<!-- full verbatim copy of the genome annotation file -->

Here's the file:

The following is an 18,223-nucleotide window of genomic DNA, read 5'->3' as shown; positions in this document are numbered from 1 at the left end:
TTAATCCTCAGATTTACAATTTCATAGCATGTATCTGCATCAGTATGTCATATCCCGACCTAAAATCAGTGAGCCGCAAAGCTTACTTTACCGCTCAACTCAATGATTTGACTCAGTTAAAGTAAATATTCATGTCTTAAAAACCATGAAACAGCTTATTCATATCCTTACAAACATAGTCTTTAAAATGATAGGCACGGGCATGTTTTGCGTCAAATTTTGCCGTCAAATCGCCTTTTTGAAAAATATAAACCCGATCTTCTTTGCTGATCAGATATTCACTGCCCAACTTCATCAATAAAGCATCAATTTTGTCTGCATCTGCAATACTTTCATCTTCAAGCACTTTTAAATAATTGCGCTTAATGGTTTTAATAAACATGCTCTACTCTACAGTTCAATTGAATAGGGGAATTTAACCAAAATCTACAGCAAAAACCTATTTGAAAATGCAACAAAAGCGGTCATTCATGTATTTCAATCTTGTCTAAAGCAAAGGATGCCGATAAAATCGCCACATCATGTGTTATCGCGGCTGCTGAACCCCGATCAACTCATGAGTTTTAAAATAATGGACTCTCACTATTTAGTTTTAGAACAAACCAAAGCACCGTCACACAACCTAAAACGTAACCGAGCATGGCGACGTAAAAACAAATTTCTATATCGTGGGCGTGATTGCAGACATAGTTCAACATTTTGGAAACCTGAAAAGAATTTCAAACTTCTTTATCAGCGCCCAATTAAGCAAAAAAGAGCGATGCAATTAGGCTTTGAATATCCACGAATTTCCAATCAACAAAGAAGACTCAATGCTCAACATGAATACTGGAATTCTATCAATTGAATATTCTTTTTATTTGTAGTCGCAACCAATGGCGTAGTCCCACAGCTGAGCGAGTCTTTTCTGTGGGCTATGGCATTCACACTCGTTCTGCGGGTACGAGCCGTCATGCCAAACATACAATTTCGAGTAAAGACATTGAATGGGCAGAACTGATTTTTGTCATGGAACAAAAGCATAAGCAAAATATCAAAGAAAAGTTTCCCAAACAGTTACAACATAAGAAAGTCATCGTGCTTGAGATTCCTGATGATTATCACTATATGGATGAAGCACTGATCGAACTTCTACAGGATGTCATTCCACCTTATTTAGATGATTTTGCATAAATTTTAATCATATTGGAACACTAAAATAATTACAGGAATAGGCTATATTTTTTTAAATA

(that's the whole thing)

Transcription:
The following is an 18,223-nucleotide window of genomic DNA, read 5'->3' as shown; positions in this document are numbered from 1 at the left end:
TTAATCCTCAGATTTACAATTTCATAGCATGTATCTGCATCAGTATGTCATATCCCGACCTAAAATCAGTGAGCCGCAAAGCTTACTTTACCGCTCAACTCAATGATTTGACTCAGTTAAAGTAAATATTCATGTCTTAAAAACCATGAAACAGCTTATTCATATCCTTACAAACATAGTCTTTAAAATGATAGGCACGGGCATGTTTTGCGTCAAATTTTGCCGTCAAATCGCCTTTTTGAAAAATATAAACCCGATCTTCTTTGCTGATCAGATATTCACTGCCCAACTTCATCAATAAAGCATCAATTTTGTCTGCATCTGCAATACTTTCATCTTCAAGCACTTTTAAATAATTGCGCTTAATGGTTTTAATAAACATGCTCTACTCTACAGTTCAATTGAATAGGGGAATTTAACCAAAATCTACAGCAAAAACCTATTTGAAAATGCAACAAAAGCGGTCATTCATGTATTTCAATCTTGTCTAAAGCAAAGGATGCCGATAAAATCGCCACATCATGTGTTATCGCGGCTGCTGAACCCCGATCAACTCATGAGTTTTAAAATAATGGACTCTCACTATTTAGTTTTAGAACAAACCAAAGCACCGTCACACAACCTAAAACGTAACCGAGCATGGCGACGTAAAAACAAATTTCTATATCGTGGGCGTGATTGCAGACATAGTTCAACATTTTGGAAACCTGAAAAGAATTTCAAACTTCTTTATCAGCGCCCAATTAAGCAAAAAAGAGCGATGCAATTAGGCTTTGAATATCCACGAATTTCCAATCAACAAAGAAGACTCAATGCTCAACATGAATACTGGAATTCTATCAATTGAATATTCTTTTTATTTGTAGTCGCAACCAATGGCGTAGTCCCACAGCTGAGCGAGTCTTTTCTGTGGGCTATGGCATTCACACTCGTTCTGCGGGTACGAGCCGTCATGCCAAACATACAATTTCGAGTAAAGACATTGAATGGGCAGAACTGATTTTTGTCATGGAACAAAAGCATAAGCAAAATATCAAAGAAAAGTTTCCCAAACAGTTACAACATAAGAAAGTCATCGTGCTTGAGATTCCTGATGATTATCACTATATGGATGAAGCACTGATCGAACTTCTACAGGATGTCATTCCACCTTATTTAGATGATTTTGCATAAATTTTAATCATATTGGAACACTAAAATAATTACAGGAATAGGCTATATTTTTTTAAATA